Regardless, those of us enjoying the asphalt comfort of the city in Summer - and who are looking forward to Shakespeare in the Parking Lot, and summer movies at the space atop 55 Water Street, as well as numerous events all over the metropolis - will no doubt have reason to get wet.

After all - there's Coney Island!
The familiar Luna Park smiler! 

Oh boy!  Let's fly! 

Ruby's is 80 years old this year - time for a Ruby Beer! 

But you have to go to the beach too, you know - for this is a destination not to be missed.

Unless you want to take a ride on the New Thunderbolt - which, I don't think, is not finished yet - or at least I didn't see it running yesterday (June 7, 2014).  Maybe soon?

You must spend an hour just walking the boardwalk - 

- preferably in suitable attire!

Or ... you could fly over it!

Really - and you don't have to be alone! 

But no one has dropped in a parachute from here in more than 30 years. 

Coney Island - it's a place to see! 

Thursday, May 29, 2014

Good Day Everyone!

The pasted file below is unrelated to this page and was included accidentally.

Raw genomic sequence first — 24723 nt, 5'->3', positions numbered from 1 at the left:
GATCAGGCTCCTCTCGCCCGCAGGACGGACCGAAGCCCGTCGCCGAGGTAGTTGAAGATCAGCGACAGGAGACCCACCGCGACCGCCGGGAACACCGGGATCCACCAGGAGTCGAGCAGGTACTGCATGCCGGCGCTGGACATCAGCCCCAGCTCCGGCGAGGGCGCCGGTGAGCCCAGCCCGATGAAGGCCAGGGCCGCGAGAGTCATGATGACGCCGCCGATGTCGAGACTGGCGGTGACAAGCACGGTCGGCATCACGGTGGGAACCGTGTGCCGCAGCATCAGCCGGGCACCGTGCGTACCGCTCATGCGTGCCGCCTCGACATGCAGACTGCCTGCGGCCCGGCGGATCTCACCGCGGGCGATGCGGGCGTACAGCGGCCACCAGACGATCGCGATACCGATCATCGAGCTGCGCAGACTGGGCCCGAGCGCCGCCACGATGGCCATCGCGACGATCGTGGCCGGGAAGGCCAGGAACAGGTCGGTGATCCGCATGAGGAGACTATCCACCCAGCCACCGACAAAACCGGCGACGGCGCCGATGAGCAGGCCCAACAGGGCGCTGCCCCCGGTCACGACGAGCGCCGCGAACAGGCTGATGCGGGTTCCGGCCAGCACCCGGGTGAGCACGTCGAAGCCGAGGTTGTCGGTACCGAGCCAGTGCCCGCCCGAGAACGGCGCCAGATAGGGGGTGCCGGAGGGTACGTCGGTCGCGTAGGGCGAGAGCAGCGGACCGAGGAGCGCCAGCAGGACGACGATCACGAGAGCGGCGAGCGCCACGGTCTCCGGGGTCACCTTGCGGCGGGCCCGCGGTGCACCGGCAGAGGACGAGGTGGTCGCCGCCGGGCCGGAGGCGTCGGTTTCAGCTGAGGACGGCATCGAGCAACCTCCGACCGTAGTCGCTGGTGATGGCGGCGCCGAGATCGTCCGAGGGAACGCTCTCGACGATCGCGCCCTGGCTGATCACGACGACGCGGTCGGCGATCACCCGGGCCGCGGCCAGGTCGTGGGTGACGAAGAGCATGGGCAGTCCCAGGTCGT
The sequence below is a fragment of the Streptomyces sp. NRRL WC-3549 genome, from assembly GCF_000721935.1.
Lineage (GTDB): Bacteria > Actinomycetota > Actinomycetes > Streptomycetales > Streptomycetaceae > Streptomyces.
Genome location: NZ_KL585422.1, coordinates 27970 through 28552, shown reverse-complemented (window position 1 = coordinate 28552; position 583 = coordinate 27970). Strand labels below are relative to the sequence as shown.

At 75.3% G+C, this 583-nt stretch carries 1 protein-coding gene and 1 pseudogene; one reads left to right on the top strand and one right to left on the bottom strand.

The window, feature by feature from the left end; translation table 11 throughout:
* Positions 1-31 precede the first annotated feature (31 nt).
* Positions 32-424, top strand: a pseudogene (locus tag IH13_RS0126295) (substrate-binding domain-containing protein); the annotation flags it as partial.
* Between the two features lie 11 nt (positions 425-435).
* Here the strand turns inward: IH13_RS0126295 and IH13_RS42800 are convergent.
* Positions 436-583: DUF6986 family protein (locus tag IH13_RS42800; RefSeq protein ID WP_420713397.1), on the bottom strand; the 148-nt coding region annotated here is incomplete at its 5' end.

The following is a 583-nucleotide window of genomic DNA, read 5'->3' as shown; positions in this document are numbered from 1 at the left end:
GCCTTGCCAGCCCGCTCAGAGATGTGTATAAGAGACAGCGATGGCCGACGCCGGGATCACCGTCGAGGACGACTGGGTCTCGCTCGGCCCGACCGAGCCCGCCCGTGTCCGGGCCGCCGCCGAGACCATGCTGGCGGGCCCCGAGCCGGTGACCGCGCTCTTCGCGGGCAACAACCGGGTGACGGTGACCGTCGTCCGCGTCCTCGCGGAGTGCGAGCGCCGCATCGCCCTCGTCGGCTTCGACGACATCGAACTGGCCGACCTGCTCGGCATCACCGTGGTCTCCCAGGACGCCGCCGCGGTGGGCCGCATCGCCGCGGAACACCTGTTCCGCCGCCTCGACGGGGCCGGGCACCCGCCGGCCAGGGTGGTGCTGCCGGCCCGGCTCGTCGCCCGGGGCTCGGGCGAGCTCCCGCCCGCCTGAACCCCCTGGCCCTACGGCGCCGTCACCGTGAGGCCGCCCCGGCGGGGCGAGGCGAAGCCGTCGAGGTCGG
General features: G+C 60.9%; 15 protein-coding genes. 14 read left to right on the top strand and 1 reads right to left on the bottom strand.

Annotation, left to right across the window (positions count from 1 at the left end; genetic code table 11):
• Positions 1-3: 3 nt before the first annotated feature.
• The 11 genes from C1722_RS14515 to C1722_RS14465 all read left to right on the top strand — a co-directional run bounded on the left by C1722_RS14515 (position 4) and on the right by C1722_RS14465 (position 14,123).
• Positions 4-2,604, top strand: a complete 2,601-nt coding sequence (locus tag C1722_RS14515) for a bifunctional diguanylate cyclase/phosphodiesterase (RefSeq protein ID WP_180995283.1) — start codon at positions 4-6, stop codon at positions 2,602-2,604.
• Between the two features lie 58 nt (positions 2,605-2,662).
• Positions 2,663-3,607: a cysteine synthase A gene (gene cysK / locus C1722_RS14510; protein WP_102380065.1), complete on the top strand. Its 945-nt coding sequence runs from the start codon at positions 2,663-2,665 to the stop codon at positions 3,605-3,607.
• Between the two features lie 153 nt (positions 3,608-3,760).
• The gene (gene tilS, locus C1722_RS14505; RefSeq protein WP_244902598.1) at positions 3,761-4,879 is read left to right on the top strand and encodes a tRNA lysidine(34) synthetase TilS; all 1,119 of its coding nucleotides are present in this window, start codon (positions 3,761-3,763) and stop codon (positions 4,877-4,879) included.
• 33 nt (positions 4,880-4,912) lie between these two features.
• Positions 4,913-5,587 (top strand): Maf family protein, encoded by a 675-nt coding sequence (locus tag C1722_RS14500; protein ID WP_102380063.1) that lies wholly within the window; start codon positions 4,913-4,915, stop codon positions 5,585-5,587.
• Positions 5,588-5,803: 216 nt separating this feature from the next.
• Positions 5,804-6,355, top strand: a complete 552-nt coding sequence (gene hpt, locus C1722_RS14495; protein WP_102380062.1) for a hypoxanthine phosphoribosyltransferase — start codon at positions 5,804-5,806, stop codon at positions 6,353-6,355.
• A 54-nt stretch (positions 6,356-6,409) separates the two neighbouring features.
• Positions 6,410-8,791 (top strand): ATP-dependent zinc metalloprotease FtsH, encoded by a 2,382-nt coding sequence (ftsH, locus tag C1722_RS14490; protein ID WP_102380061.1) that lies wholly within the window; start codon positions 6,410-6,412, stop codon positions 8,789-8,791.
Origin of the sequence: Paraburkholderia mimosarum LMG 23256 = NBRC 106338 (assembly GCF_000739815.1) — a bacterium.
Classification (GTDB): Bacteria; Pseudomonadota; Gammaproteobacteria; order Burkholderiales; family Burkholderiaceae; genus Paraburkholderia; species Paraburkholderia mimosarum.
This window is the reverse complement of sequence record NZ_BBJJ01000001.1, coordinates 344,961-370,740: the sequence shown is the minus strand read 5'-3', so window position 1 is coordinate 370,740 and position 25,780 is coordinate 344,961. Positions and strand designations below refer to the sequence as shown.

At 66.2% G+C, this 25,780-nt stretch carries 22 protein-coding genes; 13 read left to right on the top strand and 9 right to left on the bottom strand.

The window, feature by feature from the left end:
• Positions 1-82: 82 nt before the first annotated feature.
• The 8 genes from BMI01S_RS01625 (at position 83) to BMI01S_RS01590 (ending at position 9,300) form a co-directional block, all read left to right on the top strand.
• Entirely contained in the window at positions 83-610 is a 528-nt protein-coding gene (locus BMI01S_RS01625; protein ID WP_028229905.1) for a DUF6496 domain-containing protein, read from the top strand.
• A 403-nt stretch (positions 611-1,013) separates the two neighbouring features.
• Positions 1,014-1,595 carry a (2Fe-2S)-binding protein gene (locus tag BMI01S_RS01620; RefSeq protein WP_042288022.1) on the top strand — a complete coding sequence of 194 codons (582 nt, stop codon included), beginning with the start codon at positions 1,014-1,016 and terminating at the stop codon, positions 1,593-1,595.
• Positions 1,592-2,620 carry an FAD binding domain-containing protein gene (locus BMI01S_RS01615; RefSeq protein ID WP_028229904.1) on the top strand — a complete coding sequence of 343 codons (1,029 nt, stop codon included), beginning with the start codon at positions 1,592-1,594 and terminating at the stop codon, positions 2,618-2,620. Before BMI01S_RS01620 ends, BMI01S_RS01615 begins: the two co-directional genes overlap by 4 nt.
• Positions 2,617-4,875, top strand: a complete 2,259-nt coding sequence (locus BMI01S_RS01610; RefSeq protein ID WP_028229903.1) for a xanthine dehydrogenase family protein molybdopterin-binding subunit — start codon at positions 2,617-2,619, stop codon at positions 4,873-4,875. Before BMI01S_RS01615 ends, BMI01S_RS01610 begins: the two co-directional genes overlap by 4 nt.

It's been some time since I've contributed an article - a blog - to this site, but let me say first that a lot has happened.  I have an excuse.  It's almost as if relationships have begun and ended in this period - but that would be wrong.  Relationships have only begun - it's been a positive gestation period!


I've been back to Paris - and inside the Cluny Museum.  Let's talk about history, why don't we - and then let's remember all that's come before us ... and let's remember the last 14 years.  I'm ranting a little here but I'm trying to come to terms with what many older people - eek!  that's me! - may be sensing: while the world may seem too much with us, getting and spending, nothing has been learned from the past wars and intervals to enable us to plan a peaceful retirement from this sphere.